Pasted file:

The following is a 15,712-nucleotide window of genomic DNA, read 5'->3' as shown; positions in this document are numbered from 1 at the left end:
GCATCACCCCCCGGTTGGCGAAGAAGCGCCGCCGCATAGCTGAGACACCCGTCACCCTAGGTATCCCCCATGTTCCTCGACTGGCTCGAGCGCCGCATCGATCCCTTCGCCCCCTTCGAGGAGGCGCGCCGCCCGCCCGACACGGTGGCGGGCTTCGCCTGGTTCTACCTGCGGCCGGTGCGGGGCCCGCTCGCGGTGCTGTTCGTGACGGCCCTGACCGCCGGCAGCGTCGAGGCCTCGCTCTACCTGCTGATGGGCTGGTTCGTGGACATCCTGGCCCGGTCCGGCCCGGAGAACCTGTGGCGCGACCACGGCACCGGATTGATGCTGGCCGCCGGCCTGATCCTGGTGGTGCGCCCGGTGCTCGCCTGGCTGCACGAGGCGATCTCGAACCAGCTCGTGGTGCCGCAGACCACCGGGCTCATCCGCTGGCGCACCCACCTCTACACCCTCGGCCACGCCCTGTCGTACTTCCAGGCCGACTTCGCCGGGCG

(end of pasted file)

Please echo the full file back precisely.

The following is a 15,712-nucleotide window of genomic DNA, read 5'->3' as shown; positions in this document are numbered from 1 at the left end:
GCATCACCCCCCGGTTGGCGAAGAAGCGCCGCCGCATAGCTGAGACACCCGTCACCCTAGGTATCCCCCATGTTCCTCGACTGGCTCGAGCGCCGCATCGATCCCTTCGCCCCCTTCGAGGAGGCGCGCCGCCCGCCCGACACGGTGGCGGGCTTCGCCTGGTTCTACCTGCGGCCGGTGCGGGGCCCGCTCGCGGTGCTGTTCGTGACGGCCCTGACCGCCGGCAGCGTCGAGGCCTCGCTCTACCTGCTGATGGGCTGGTTCGTGGACATCCTGGCCCGGTCCGGCCCGGAGAACCTGTGGCGCGACCACGGCACCGGATTGATGCTGGCCGCCGGCCTGATCCTGGTGGTGCGCCCGGTGCTCGCCTGGCTGCACGAGGCGATCTCGAACCAGCTCGTGGTGCCGCAGACCACCGGGCTCATCCGCTGGCGCACCCACCTCTACACCCTCGGCCACGCCCTGTCGTACTTCCAGGCCGACTTCGCCGGGCG